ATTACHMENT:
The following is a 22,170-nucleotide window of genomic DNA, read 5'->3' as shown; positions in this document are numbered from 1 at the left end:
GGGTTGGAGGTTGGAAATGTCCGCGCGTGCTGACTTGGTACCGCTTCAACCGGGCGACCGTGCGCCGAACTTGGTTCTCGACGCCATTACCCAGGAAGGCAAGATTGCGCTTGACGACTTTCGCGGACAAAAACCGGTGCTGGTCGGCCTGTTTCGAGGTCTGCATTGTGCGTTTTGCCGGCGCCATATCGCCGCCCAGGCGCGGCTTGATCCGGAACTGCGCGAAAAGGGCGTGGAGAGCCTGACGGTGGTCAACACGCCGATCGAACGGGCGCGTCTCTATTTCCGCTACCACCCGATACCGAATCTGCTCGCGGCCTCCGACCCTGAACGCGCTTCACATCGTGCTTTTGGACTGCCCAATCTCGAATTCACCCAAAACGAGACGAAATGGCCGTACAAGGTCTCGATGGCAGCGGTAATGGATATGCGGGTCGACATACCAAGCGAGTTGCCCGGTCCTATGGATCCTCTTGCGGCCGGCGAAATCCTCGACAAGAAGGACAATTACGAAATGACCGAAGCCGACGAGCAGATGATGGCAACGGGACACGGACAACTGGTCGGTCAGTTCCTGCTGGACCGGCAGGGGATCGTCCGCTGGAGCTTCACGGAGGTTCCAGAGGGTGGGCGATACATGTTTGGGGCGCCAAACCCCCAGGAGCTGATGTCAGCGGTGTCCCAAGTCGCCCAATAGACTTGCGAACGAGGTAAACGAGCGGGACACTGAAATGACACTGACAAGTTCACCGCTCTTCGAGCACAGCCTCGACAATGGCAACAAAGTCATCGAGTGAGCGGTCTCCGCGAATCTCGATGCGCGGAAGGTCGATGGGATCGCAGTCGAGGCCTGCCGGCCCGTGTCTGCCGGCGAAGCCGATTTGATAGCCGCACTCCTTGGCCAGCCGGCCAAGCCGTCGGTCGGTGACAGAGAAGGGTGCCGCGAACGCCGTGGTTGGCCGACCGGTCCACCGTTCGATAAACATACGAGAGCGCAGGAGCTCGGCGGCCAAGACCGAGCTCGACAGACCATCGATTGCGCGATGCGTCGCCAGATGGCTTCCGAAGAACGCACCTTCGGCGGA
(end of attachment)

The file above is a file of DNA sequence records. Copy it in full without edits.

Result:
The following is a 22,170-nucleotide window of genomic DNA, read 5'->3' as shown; positions in this document are numbered from 1 at the left end:
GGGTTGGAGGTTGGAAATGTCCGCGCGTGCTGACTTGGTACCGCTTCAACCGGGCGACCGTGCGCCGAACTTGGTTCTCGACGCCATTACCCAGGAAGGCAAGATTGCGCTTGACGACTTTCGCGGACAAAAACCGGTGCTGGTCGGCCTGTTTCGAGGTCTGCATTGTGCGTTTTGCCGGCGCCATATCGCCGCCCAGGCGCGGCTTGATCCGGAACTGCGCGAAAAGGGCGTGGAGAGCCTGACGGTGGTCAACACGCCGATCGAACGGGCGCGTCTCTATTTCCGCTACCACCCGATACCGAATCTGCTCGCGGCCTCCGACCCTGAACGCGCTTCACATCGTGCTTTTGGACTGCCCAATCTCGAATTCACCCAAAACGAGACGAAATGGCCGTACAAGGTCTCGATGGCAGCGGTAATGGATATGCGGGTCGACATACCAAGCGAGTTGCCCGGTCCTATGGATCCTCTTGCGGCCGGCGAAATCCTCGACAAGAAGGACAATTACGAAATGACCGAAGCCGACGAGCAGATGATGGCAACGGGACACGGACAACTGGTCGGTCAGTTCCTGCTGGACCGGCAGGGGATCGTCCGCTGGAGCTTCACGGAGGTTCCAGAGGGTGGGCGATACATGTTTGGGGCGCCAAACCCCCAGGAGCTGATGTCAGCGGTGTCCCAAGTCGCCCAATAGACTTGCGAACGAGGTAAACGAGCGGGACACTGAAATGACACTGACAAGTTCACCGCTCTTCGAGCACAGCCTCGACAATGGCAACAAAGTCATCGAGTGAGCGGTCTCCGCGAATCTCGATGCGCGGAAGGTCGATGGGATCGCAGTCGAGGCCTGCCGGCCCGTGTCTGCCGGCGAAGCCGATTTGATAGCCGCACTCCTTGGCCAGCCGGCCAAGCCGTCGGTCGGTGACAGAGAAGGGTGCCGCGAACGCCGTGGTTGGCCGACCGGTCCACCGTTCGATAAACATACGAGAGCGCAGGAGCTCGGCGGCCAAGACCGAGCTCGACAGACCATCGATTGCGCGATGCGTCGCCAGATGGCTTCCGAAGAACGCACCTTCGGCGGA